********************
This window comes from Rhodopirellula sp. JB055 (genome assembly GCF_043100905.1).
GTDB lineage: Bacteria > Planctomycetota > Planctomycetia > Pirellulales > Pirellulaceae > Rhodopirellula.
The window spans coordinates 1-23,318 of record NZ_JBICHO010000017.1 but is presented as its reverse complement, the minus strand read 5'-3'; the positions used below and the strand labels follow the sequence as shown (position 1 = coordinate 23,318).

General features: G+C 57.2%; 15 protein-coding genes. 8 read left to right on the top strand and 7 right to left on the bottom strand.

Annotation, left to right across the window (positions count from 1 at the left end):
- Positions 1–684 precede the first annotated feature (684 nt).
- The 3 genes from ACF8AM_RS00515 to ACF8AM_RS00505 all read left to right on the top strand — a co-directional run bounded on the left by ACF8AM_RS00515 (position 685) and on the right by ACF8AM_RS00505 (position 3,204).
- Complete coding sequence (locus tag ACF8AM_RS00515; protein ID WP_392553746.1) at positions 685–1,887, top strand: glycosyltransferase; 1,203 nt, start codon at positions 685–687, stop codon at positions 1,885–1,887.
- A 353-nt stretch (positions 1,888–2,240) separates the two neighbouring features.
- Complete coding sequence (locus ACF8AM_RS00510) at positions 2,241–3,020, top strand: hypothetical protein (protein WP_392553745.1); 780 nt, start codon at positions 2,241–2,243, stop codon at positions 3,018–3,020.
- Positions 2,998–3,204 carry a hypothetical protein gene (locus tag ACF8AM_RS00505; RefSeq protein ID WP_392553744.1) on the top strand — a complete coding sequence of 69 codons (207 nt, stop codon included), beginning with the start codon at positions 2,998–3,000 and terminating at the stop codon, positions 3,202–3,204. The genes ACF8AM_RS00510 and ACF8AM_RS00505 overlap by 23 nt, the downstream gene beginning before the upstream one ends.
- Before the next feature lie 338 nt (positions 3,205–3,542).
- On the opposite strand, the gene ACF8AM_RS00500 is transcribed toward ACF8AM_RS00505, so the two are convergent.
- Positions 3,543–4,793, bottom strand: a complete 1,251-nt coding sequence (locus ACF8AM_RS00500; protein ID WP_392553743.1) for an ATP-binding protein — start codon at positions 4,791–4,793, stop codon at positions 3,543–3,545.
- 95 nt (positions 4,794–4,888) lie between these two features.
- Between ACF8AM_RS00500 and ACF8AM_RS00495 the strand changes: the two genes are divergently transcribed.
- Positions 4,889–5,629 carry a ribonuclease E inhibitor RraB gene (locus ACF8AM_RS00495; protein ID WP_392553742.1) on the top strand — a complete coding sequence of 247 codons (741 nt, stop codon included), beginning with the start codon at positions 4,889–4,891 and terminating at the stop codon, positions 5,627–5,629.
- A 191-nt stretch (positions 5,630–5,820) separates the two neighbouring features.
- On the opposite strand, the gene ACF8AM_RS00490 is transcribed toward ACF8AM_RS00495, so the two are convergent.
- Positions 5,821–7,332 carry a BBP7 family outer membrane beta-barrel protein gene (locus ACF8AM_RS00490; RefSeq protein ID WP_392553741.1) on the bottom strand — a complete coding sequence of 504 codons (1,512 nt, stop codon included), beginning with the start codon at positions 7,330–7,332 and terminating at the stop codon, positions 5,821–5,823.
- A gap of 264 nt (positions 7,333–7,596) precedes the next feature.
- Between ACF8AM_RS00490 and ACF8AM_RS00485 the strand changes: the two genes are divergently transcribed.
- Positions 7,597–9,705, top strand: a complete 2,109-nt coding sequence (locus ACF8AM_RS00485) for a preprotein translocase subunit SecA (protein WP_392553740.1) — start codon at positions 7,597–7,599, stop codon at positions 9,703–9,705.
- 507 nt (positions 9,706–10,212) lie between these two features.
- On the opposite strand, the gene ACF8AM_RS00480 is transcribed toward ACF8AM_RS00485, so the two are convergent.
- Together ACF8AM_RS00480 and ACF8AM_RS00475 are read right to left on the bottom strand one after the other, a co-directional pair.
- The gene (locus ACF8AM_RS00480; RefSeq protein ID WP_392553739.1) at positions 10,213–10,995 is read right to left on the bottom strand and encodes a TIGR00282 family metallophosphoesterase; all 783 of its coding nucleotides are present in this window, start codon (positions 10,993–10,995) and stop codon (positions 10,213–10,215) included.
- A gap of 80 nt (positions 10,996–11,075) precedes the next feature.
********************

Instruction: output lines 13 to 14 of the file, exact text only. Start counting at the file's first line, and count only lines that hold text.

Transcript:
- On the opposite strand, the gene ACF8AM_RS00500 is transcribed toward ACF8AM_RS00505, so the two are convergent.
- Positions 3,543–4,793, bottom strand: a complete 1,251-nt coding sequence (locus ACF8AM_RS00500; protein ID WP_392553743.1) for an ATP-binding protein — start codon at positions 4,791–4,793, stop codon at positions 3,543–3,545.